If I had been an underclassman he would have become my hero, the rebel who, if I had only had the courage, I might have also become. Instead I did everything properly. I had good marks. I took care of my books. My clothes were right. Now, looking at him, I am convinced of all I missed. I am envious. Somehow his life seems more truthful than mine, stronger, even able to draw mine to it like the pull of a dark star. (pg. 33)

At one stage I began to wonder if Philip Dean ever existed at all, or whether the narrator had created him out of his own shortcomings, his own insecurities and dreams. After all, at one stage he states ‘I am not telling the truth about Dean, I am inventing him.’ Either way, I suspect the narrator may have been in love with Anne-Marie himself, as he fantasises about what might have been.

Could she, I have often wondered over the empty plates in restaurants, in cafés where only the waiters remain, by any rearrangement of events, by any accident could she, I dream, have become mine?…I look in the mirror. Thinning hair. A face marked by lines, cuts they are, almost, that define my expressions. Strong arms. I’m making all of this up. The eyes of a clever and lazy man, a passionate man… (pgs. 96-97)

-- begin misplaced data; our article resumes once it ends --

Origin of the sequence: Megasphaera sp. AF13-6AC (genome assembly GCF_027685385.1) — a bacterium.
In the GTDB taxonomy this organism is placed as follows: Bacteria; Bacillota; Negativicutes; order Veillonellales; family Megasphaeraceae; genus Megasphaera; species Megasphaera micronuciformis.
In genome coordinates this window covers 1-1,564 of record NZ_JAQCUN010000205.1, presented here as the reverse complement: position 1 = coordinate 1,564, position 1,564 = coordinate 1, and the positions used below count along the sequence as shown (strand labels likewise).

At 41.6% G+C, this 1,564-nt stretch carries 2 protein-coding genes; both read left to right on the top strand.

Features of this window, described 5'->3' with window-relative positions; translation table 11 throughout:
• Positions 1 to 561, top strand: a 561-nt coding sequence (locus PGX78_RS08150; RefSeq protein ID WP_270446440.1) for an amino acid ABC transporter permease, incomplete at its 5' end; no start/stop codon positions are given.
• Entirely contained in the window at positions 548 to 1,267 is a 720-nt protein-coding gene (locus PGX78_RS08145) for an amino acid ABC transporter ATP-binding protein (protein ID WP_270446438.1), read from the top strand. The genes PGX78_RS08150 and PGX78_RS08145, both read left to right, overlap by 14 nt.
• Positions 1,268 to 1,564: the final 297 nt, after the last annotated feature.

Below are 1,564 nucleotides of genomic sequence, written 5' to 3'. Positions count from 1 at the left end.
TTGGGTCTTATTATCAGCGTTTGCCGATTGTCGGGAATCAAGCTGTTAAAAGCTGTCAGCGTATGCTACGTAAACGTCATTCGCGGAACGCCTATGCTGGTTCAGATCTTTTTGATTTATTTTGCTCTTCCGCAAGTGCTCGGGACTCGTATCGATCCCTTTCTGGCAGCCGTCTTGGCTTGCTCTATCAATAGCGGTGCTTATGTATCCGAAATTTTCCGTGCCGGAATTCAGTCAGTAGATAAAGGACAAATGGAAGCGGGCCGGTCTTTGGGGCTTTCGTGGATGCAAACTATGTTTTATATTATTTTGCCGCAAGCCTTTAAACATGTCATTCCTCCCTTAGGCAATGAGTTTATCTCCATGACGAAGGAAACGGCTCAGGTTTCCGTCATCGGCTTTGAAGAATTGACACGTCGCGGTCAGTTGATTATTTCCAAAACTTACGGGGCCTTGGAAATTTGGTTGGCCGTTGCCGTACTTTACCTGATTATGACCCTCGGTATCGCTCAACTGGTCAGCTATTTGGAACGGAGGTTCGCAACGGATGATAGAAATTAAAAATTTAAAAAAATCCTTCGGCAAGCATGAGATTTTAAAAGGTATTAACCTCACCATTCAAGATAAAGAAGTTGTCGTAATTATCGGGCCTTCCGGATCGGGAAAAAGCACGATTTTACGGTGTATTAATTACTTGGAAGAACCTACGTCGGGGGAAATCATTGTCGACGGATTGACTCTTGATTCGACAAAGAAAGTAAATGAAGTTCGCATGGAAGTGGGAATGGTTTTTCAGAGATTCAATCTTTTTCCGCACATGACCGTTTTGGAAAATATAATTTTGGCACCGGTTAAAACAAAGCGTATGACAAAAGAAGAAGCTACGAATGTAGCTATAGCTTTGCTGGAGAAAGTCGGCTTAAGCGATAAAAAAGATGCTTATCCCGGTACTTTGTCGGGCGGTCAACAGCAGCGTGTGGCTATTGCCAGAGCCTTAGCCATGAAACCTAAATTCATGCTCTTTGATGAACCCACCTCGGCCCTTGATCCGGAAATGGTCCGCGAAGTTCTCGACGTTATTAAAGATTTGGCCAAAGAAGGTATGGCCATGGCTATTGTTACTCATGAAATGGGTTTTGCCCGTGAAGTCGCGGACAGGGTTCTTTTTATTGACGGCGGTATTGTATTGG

A Sport and a Pastime is a difficult novel to summarise – it’s a book that feels as though it needs to be experienced for itself. Much of its power stems from the world Salter creates, so much so that it’s hard to capture this feeling in a review.

Very little happens in the way of plot. Philip and Anne-Marie travel around France in Philip’s car, they have dinner, make love, sleep and lie around in bed for much of the time. At one point, they visit the girl’s mother and stepfather. From a relatively early stage, there is a sense that the affair cannot last, particularly as the two lovers come from contrasting backgrounds and have very different aspirations in life. A simple girl at heart, Anne-Marie wants little more than to get married and have a family, whereas Philip is wary of getting too tied down. His feelings towards Anne-Marie oscillate throughout the course of their affair; at times he clearly adores her, but there are other occasions when he seems close to ending the relationship.